The steady build up to the release of this debut album from soulful South East London singer Andreya Triana positioned her as an artist with impeccable credentials. An appearance with Flying Lotus on ‘Tea Leaf Dancers’ - from the Reset EP in 2007 - was the first inkling of a major talent emerging. Then, Triana hooked up with downtempo chill-out producer Simon Green, aka Bonobo, to contribute to his Black Sands album. Together, Bonobo and Triana sliced up a vast soporific landscape in which to work, where they could serenely slide into a comatose state while concocting quiet moments of 3am musical euphoria. All that’s missing from this further collaboration between the pair, titled Lost Where I Belong, is a husky voiced DJ to whisk us into the witching hour in-between each song.
Anyone familiar with ‘A Town Called Obsolete’, the single released ahead of this record, may be in for a surprise when they get to grips with an entire album from Triana. That track positioned her close to the hackneyed trip-hop idiom, with its half-speed breakbeats and disconsolate vocal pining, albeit executed with a greater ache and genuine feel for despondency than the average sub-Massive Attack efforts that clutter up the genre. Instead, much of Lost Where I Belong abandons such affectations and goes straight for the jugular, with Bonobo and Triana severing all the fat with ruthless aplomb, leaving only her voice and a few mere morsels of instrumentation to get the job done.
In fact, much of this album feels like it has undergone a process of attrition to get to the root of what makes Triana tick. The arrangements are simply a fulcrum around which her vocals are allowed to shine, and the nine-track set comes in at a paltry 37-minutes — a mercifully brief stretch of time in the contemporary R&B world. But this is a record that pulls on influences from far outside the straight up soulful stylings that Triana’s vocals would be matched with in lesser hands. Opener ‘Draw the Stars’ gives her a chance to wrap a blackened lament around twinkling xylophone and amiable strings that swell and retreat with supreme grace and subtlety. There’s a light/dark contrast at work in much of the music here, with Triana’s vocals gripped tightly by the doldrums, while little crevices of illumination are chinked into the arrangements and act as a welcome respite from her sadly crooned woe.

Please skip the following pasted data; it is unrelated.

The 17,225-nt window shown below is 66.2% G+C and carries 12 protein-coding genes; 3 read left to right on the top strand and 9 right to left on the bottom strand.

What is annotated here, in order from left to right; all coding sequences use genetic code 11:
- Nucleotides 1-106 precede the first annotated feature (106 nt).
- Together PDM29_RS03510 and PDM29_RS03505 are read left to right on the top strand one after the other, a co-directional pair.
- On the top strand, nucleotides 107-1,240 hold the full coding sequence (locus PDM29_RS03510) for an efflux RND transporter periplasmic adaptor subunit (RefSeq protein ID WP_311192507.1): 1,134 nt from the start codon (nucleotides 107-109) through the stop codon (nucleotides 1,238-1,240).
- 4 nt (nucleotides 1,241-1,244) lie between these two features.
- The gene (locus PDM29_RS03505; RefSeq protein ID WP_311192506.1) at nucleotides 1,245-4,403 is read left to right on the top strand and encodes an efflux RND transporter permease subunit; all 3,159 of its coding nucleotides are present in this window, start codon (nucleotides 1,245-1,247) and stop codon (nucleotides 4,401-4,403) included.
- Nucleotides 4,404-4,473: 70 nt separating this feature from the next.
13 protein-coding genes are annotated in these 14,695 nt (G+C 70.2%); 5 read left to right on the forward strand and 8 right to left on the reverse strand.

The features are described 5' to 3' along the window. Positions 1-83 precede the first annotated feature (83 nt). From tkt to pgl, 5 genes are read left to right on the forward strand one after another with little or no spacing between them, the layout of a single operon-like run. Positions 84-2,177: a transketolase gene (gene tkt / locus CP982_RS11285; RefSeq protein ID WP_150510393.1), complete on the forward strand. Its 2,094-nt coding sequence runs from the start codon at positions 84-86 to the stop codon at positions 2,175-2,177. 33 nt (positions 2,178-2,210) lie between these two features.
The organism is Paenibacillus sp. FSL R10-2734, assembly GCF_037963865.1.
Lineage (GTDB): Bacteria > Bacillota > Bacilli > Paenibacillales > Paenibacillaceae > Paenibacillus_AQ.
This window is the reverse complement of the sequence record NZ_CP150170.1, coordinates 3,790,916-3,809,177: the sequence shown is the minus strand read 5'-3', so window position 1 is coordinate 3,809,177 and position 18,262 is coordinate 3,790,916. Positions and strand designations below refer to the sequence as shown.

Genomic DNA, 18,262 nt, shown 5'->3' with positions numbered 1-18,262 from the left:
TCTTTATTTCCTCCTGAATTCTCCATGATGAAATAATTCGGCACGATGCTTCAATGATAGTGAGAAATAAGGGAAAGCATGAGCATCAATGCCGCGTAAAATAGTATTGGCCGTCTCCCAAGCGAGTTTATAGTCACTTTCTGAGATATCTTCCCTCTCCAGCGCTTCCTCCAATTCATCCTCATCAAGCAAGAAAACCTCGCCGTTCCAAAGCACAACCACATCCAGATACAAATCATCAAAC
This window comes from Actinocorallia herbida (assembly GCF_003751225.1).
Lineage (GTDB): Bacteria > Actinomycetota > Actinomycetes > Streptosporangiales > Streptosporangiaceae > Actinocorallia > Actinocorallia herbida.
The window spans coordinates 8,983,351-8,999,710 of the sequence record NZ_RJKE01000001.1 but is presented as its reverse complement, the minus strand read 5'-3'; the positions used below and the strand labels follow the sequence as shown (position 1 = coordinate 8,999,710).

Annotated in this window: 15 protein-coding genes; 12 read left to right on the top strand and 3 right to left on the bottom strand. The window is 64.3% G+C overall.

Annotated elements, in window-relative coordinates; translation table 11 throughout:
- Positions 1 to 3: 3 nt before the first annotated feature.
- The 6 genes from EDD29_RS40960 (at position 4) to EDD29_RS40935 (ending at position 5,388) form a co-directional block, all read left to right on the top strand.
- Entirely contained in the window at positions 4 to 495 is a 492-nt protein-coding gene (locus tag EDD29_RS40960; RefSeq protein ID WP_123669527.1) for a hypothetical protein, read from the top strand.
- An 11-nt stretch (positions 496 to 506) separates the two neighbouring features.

The carefully constructed running order ensures that Lost Where I Belong doesn’t get too harrowing. Triana’s Macy Gray-like vocal turn on the title track is initially set to dolorous acoustic plucking, but increases in intensity as the backing vocals swell into the mix and the beat steps up a notch, ultimately ushering in the one dip into vaguely uptempo waters on ‘A Town Called Obsolete’. But, for the most part, this album is an extremely bittersweet pill to swallow. ‘Darker Than Blue’ and ‘Daydreamer’ are both set to reedy guitar lines flooded with such a spooked-out atmosphere that they are redolent of Slint’s post rock classic Spiderland, and ultimately form a double jointed slice of lachrymose balladering that could only be performed by someone deep in the throes of a maudlin life crisis. Occasionally Bonobo will carefully augment Triana’s vocal malaise by compounding it with some carefully considered flourishes of instrumentation. The oompah-style horns add a neatly whimsical jazz flavour that beefs up ‘Up In Fire’, while ‘Far Closer’ sounds like an ebullient Motown swing executed at half speed. But it’s in the closing ‘X’ where producer and artist work most effectively together, with all the musical backing once again shaved down to a husk while Triana’s discontent is sluiced into a torpid torch song. ”I guess that’s just the way it goes”, she quietly moans, tying together her most common lyrical conceits, of being resigned, lonely, remorseful and alone. Lost Where I Belong needs more than a few plays for listeners to really get comfortable being around Triana’s malaise, but once that work is put in, few other albums this year are capable of siphoning such stark and sorrowful emotions into song.
7Nick Neyland's Score